The DraftKings logo on a smartphone arranged in Hastings-on-Hudson, New York, US, on Monday, July 31, 2023. DraftKings Inc. is scheduled to release earnings figures on August 3. Photographer: Tiffany Hagler-Geard/Bloomberg via Getty Images
CNN  — 

DraftKings issued an apology Monday after offering a 9/11-themed bet in its app.

The wager, bearing the title “Never Forget,” was a parlay bet that the New York Mets, New York Yankees and New York Jets would win their respective games on Monday, September 11, according to a screenshot posted on Twitter, now called X, and confirmed by a DraftKings spokesperson. “Bet on these New York teams to win tonight on 9/11,” the offering read. A parlay bet combines multiple wagers into one single bet.

DraftKings offered a mea culpa for its decision to provide a 9/11-themed bet, saying the company respects the “significance of this day.”

“We sincerely apologize for the featured parlay that was shared briefly in commemoration of 9/11. We respect the significance of this day for our country and especially for the families of those who were directly affected,” DraftKings said in a statement.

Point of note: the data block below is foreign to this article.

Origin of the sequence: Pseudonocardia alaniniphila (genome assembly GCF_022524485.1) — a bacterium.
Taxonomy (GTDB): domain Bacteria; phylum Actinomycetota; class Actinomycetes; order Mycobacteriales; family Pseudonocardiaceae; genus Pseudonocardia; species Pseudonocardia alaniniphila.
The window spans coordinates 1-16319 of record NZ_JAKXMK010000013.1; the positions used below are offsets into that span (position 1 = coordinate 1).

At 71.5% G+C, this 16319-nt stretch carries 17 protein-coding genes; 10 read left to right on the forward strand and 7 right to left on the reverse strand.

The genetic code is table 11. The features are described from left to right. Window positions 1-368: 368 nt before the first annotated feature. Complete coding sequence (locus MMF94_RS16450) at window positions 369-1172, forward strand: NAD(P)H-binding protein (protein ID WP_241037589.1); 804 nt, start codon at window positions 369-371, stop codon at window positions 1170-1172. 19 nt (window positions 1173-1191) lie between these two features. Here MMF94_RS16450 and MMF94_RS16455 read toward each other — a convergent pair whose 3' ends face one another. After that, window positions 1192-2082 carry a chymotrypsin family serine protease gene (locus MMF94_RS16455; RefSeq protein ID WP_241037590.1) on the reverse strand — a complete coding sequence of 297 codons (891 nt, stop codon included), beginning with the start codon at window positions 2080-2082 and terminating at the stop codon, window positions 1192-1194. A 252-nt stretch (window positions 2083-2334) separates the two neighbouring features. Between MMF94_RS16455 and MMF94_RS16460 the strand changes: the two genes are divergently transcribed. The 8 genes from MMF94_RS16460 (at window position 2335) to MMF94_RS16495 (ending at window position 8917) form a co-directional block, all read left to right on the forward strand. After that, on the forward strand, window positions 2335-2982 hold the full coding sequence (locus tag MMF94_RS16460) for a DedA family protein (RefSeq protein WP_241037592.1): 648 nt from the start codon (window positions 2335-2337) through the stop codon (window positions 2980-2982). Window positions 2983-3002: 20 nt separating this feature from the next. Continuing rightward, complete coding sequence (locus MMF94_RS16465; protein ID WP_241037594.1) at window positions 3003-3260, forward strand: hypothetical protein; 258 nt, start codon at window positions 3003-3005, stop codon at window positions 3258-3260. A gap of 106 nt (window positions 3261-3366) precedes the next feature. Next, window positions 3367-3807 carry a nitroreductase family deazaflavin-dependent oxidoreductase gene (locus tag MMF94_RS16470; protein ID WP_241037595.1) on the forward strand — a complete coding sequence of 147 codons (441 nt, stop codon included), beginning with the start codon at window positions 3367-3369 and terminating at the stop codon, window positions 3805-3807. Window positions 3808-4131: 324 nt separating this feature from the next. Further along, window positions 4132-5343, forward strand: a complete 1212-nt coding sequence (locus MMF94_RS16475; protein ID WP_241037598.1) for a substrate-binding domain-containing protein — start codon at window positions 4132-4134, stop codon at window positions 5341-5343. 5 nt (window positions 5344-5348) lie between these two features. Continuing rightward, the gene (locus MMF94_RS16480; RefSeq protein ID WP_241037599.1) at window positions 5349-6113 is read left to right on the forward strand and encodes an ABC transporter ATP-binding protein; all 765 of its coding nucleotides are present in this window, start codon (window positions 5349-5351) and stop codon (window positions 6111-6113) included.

DraftKings is not the first US company to spark backlash after offering a 9/11-themed social media post or marketing gimmick.

In 2016, Walmart apologized after approving a 9/11-themed display of Coca-Cola boxes stacked on each other to resemble the World Trade Center, with a “We Will Never Forget!” banner waving above it at a Florida store.

That same year, San Antonio-based Miracle Mattress promoted a “Twin Towers sale” that purported to sell all mattresses for a “twin price.” A commercial for the sale showed mattresses stacked side-by-side in two vertical columns.

“I say this unequivocally, with sincere regret: the video is tasteless and an affront to the men and women who lost their lives on 9/11,” Mike Bonano, Miracle Mattress’ owner, said at the time.

A few years earlier, AT&T apologized for a tweet sent by the company’s Twitter account that showed a smartphone held up against the New York skyline, facing lights beaming up where the World Trade Center towers stood.

“We apologize to anyone who felt our post was in poor taste. The image was solely meant to pay respect to those affected by the 9/11 tragedy,” AT&T’s account tweeted.